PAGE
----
We have considered Farm Bureau's remaining arguments and determined they are without merit. The trial court properly granted the Armwoods' summary judgment motion to the extent that it reformed the insurance policy to include the amount of minimum coverage required by § 20-309(a1), and it properly denied Farm Bureau's summary judgment motion. For the reasons stated herein, we affirm the order of the trial court.
    Affirmed.
    Judges HUDSON concurs.
    Judge HUNTER dissents in a separate opinion.        
    The Judges participated in this decision and submitted it for filing prior to 1 January 2007.

    HUNTER, Judge, dissenting.

    Because I disagree with the majority's holding that provisions of N.C. Gen. Stat. . 20-309(a1) should be read into every liability insurance policy on commercial vehicles as a matter of law, I respectfully dissent.
    Best purchased a thirty-passenger bus for use in transporting members of his church. In June 2001, he went to plaintiff, an insurer, for liability insurance on the vehicle and was offered an application for a policy containing $750,000.000 in coverage, which he declined. Best then selected the amount of coverage himself -- $50,000.00 per person and $100,000.00 per accident -- and plaintiff issued a policy in those amounts. Best paid the premiums for the policy and was covered by it in October 2001, when he was involved in the accident at the root of this case in which Terry Armwood, Jr., was injured. Plaintiff sought a declaratory injunction from the trial court that the policy provided coverage of $50,000.00 per person and $100,000.00 per accident, as the policy stated on its face. The Armwoods sought a declaration that the policy provided coverage of $750,000.00. Based on its interpretation of the relevant statutes, the trial court denied plaintiff's motion and concluded that the policy should be reformed to provide coverage of $750,000.00.
    “The primary goal of statutory construction is to effectuate the purpose of the legislature in enacting the statute[,]” and that purpose “'is first ascertained by examining the statute's plainlanguage.'” Liberty Mut. Ins. Co. v. Pennington, 356 N.C. 571, 574, 573 S.E.2d 118, 121 (2002) (citation omitted). When that language is “'“clear and unambiguous,”'” the court is “'“without power to interpolate, or superimpose, provisions and limitations not contained therein.”'” Id. at 575, 573 S.E.2d at 121 (citations omitted).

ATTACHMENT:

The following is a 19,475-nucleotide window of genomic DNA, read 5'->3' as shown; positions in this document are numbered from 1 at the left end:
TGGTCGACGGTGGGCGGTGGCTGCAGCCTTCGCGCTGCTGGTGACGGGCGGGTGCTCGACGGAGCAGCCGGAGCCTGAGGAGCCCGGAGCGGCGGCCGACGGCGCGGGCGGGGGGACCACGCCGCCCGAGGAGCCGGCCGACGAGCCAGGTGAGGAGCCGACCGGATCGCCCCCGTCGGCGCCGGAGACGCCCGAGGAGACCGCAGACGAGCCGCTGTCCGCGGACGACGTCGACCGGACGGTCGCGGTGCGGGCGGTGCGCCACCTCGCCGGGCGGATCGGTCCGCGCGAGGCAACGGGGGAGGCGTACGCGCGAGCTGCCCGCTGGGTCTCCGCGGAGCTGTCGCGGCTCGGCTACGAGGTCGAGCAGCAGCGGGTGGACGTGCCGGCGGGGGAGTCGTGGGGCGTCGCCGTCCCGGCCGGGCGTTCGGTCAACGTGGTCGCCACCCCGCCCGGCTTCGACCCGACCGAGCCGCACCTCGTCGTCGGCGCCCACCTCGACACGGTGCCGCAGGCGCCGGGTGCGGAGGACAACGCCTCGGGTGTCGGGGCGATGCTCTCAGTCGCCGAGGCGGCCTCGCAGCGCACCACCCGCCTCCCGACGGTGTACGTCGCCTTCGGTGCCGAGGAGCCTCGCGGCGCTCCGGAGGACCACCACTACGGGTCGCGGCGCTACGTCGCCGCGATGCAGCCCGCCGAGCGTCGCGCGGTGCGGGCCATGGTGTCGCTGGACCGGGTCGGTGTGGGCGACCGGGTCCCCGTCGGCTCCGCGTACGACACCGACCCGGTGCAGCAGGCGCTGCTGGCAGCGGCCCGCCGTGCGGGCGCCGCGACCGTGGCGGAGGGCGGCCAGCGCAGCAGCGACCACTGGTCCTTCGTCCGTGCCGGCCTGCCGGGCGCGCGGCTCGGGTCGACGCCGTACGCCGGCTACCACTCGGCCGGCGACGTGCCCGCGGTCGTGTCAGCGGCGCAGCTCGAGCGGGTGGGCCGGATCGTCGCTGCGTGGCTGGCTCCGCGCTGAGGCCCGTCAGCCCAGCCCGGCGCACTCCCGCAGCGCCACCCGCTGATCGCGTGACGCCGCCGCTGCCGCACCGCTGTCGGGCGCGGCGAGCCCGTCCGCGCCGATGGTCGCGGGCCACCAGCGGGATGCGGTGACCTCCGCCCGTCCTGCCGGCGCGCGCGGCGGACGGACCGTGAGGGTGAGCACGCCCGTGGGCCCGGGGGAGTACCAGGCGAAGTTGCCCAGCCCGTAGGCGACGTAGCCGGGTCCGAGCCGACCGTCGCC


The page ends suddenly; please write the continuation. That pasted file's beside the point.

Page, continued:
In general, insurance policies must be reformed when an applicable statute conflicts with the terms of the insurance policy; at that point, “the provisions of that statute become terms of the policy to the same extent as if they were written in it[.]” Baxley v. Nationwide Mutual Ins. Co., 334 N.C. 1, 6, 430 S.E.2d 895, 898 (1993). However, our Supreme Court has only reformed policies in cases where an insurer failed to comply with a requirement of the 1953 Act that places a direct burden on the insurer and policy, not the owner. See, e.g., Bray v. N.C. Farm Bureau Mut. Ins. Co., 341 N.C. 678, 685-86, 462 S.E.2d 650, 654 (1995) (invalidating family-owned vehicle exclusion to uninsured motorist coverage because section 20-279.21(b) mandated a minimum amount of coverage). “In the absence of any provision in the Financial Responsibility Act broadening the liability of the insurer, such liability must be measured by the terms of the policy as written.” Younts v. Insurance Co., 281 N.C. 582, 585, 189 S.E.2d 137, 139 (1972).